1. One is obligated to honor one's father's wife (step-mother) as long as one's father is alive. It is proper to honor her even after one's father's death. [27]
  2. One is obligated to honor one's mother's husband (step-father) as long as one's mother is alive. It is proper to honor him even after one's mother's death. [28]
  3. A convert should honor his non-Jewish parents and he may not curse his non-Jewish parents or disgrace them. [29]

Honoring In-Laws

  1. Though one must show respect to his in-laws as much as possible such as standing up, one does not need to respect his in-laws in the same way that he must his own parents.[30]

Having Awe for One's Parents

  1. One shouldn't stand in the place where one's father usually stands to daven or sit in the place he usually sits at home.[31]
  2. One may not contradict his words or even say that one agrees with his words in front of him. [32]

Injuring One's Parents

  1. One shouldn't let blood or perform an amputation for one's parent unless there is no other doctor available and one's parent is in pain in which case it is permitted to do whatever one's parent gives him permission to do.[33] Similarly, if he's the best doctor available and one's parent wants him, then he may perform on his parent according to whatever one's parent gives him permission.[34]

Swearing in Parent's Name

  1. Children must be careful not to swear on their parent's lives. [35]

If One's Parents Passed Away

  1. If one lost his parents, he can still perform some acts of kibbud after their death, He should also respect older people, rabbis, and older siblings in the manner that he would have respected his parents. [36]


  1. The Rambam counts both Kibud Av VeEm (Aseh #210) and Moreh Av VeEm (Aseh #211) as positive mitzvot. The Sefer Hachinuch (Mitzvah #33 and #212) agrees. Aruch HaShulchan YD 240:1 codifies this as halacha.
  2. Gemara Kiddushin 30b and Bava Metsia 32a. This gemara is quoted by the Kitzur Shulchan Aruch 143:1 and Aruch HaShulchan YD 240:1. Yerushalmi (Kiddushin 1:7) quotes Rabbi Shimon Bar Yochai who says that Kibbud Av is greater than honoring Hashem! The Yerushalmi is referenced by the Ritva Bava Metsia 32a s.v. salka, Ran Kiddushin 13b, and Aruch HaShulchan YD 240:1.
  3. Aruch HaShulchan YD 240:2-3. see the machloket in the poskim quoted in Yalkut Yosef Kibbud Av Va'em pg. 100
  4. Aruch HaShulchan YD 240:4, Yalkut Yosef Kibbud Av Va'em pg. 75
  5. Yalkut Yosef Hilchot Kibbud Va'em Pg. 66
  6. Gemara Kiddushin 31a, Tur 240, Shulchan Aruch YD 240:14, Aruch HaShulchan YD 240:7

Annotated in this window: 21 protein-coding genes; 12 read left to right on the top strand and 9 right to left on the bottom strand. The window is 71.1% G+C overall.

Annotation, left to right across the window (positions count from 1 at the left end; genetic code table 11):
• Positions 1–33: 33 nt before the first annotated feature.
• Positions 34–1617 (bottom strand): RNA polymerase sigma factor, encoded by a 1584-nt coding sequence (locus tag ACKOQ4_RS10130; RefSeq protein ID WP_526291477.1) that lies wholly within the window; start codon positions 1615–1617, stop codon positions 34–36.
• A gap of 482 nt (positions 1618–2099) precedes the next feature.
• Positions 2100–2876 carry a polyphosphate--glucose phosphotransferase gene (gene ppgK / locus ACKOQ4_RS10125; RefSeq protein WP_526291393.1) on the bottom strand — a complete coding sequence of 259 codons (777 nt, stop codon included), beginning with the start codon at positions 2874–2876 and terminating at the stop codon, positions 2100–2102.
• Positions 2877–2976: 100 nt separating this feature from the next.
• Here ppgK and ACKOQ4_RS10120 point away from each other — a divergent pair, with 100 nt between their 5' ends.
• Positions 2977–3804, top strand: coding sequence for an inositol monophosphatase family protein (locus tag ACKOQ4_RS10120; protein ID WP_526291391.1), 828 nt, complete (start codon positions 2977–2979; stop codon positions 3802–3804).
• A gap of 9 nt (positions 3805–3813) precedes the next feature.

7. Gemara Bava Metsia 32a, Yevamot 5b, Rambam (Mamrim 6:12). Shulchan Aruch YD 240:15
  8. Kiddushin 30b, Shulchan Aruch YD 240:16, Shach YD 240:19, Aruch HaShulchan YD 240:38
  9. Yalkut Yosef Kibbud Av Va'em pg. 100
  10. Kitzur Shulchan Aruch 143:3
  11. Kitzur Shulchan Aruch 143:10
  12. Yalkut Yosef Kibbud Av Va'em pg. 108
  13. Kitzur Shulchan Aruch 143:11
  14. Gemara Kiddushin 31b records Rav Yosef's practice to stand for his mother. Rambam Mamrim 6:3 writes that there is an obligation to stand for one's parents. Kitzur Shulchan Aruch 143:7 codifies this halacha.
  15. Rav Mordechai Eliyahu's comment on Kitzur Shulchan Aruch 143:7
  16. Chaye Adam 67:7, Chiddushei Rav Chaim HaLevi (Talmud Torah 5:1)
  17. Chaye Adam 67:7
  18. Yalkut Yosef (YD ch. 4 n. 8)
  19. Yalkut Yosef Kibbud Av pg. 110
  20. Yalkut Yosef Kibbud Av Va'em pg. 124
  21. Yalkut Yosef Kibbud Av Va'em pg. 123
  22. Mar Bar Rav Ashi wouldn't call his father by his name and instead would say my father my master. Rambam Mamrim 6:3 rules that it is forbidden to call one's father by his personal name. Shulchan Aruch YD 240:2 codifies this as halacha.
  23. Rambam Mamrim 6:3, Shulchan Aruch YD 240:2
  24. Igrot Moshe YD 1:133
  25. Rama (responsa 118) and Rama YD 240:24.
  26. Maharik 30. See, however, Biur Hagra who draws a compromise that there's no mitzvah to honor maternal grandparents.
  27. Kitzur Shulchan Aruch 143:20
  28. Kitzur Shulchan Aruch 143:20
  29. Kitzur Shulchan Aruch 143:22
  30. Yechave Daat 6:51
  31. Kitzur Shulchan Aruch 143:2
  32. Kitzur Shulchan Aruch 143:2
  33. Sanhedrin 85b, Shulchan Aruch and Rama YD 241:3
  34. Aruch HaShulchan 241:6
  35. Yalkut Yosef Kibbud Va'em pg. 150
  36. Yalkut Yosef Kibbud Va'em pg. 65